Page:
Friday was the CxO day, which I blogged about earlier. Saturday and Sunday are more technically focussed.
Matt’s Drupal journey began while working in a bar, using Drupal as a hobbyist by night. With no formal education in programming, Matt taught himself to program using open source, via the mentors he was able to find through the Drupal community.
Community is vital to any open source project. We all have things to contribute, not just code but support, inspiration and mentoring. Open source creates a demand for skills, and creates opportunities for people to learn and teach each other.
After coffee, the rest of the day was broken down into parallel talks.
Phil Wolstenholme spoke about accessibility, and demonstrated some of the improvements that had gone into Drupal 8. I really liked the new announce feature, used to audibly announce new content that appears outside of a full page request. Phil showed it working in conjunction with an autocomplete field, where a list of suggested results appears as you type the first few letters.
In web development you can inadvertently make something that’s difficult or impossible to use by those people who have some form of disability or impairment. I asked Phil what resources he’d advise people to look at to learn more about how to avoid this. WebAIM is a great place to start, but also learn how to use a screenreader like VoiceOver, which gives you a totally different perspective on your site.
Next, I gave my offline first talk. I’ve enjoyed doing this talk at various events over the last year. The audience asked a lot of questions which I’ll take as a good sign! There’s obviously an interest in this topic and I’m keen to see how we can use it with Drupal in the near future.
For anyone contemplating speaking at an event like this, I’d recommend it. I wrote some thoughts on this recently.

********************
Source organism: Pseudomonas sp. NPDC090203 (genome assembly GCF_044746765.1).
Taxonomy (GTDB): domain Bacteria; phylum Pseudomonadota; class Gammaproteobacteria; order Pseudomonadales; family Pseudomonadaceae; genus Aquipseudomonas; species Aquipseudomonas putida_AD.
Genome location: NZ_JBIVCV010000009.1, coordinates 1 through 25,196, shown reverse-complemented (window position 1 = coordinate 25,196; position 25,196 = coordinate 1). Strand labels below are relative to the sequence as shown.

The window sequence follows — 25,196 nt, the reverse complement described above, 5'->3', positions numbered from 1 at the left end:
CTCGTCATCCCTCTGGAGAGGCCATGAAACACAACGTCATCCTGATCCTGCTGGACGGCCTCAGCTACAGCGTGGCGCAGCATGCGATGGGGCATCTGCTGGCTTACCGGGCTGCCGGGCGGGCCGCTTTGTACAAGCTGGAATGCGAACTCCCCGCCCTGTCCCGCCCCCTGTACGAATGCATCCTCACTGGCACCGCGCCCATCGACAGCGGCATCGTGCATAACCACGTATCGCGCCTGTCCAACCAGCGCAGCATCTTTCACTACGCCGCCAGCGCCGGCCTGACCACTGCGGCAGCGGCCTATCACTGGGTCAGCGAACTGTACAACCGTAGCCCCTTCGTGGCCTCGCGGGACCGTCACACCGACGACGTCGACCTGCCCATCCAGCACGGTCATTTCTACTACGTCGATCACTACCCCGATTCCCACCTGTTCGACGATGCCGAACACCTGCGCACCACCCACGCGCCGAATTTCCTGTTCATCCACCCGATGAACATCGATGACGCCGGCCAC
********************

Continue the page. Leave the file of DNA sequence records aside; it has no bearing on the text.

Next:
After lunch, Justine Pocock shared some basic design principles for developers. This was really helpful for me, although I don’t do a lot of design work, I still want to be able to make things that look presentable and it’s useful to have some constraints to work within. Justine took the DrupalCamp website apart and showed how just a few hours work (speeded up to a few minutes) made a huge improvement, using:
- contrast, to make elements stand out and catch the eye
- repetition, to bring uniformity and consistency
- alignment, to organise and keep things tidy, like Tetris
- proximity, to delineate things according to information architecture
Learn the rules like a pro, so you can break them like an artist—Pablo Picasso
I followed that with a meaty technical talk on microservices by Ronald Ashri. Ronald explained how, rather than being about size, microservices are individual components each with a clear, well-defined scope and purpose.
With microservices, every part of the system does one thing well, with a defined, bounded context in which it operates. Different components can then be composed together to create a larger system. The goal is to make a system that makes change easy, safely and at scale.
OO has traditionally focused on objects, but the messages between them are arguably more important. Roland advised not to start by designing a data model, rather focus on business capabilities.
I finished the day with a BoF for freelancers. A BoF is a “birds of a feather” session - often arranged on the spur of the moment with no set agenda, by like-minded people who “flock together”. It was great to chat to others and get perspectives from those contracting as well as companies that employ freelancers. Thanks to Farez for organising!
At the end of the day we retired to the Blacksmith & Toffeemaker pub round the corner to continue the great conversations over a well earned pint.
Looking forward to tomorrow!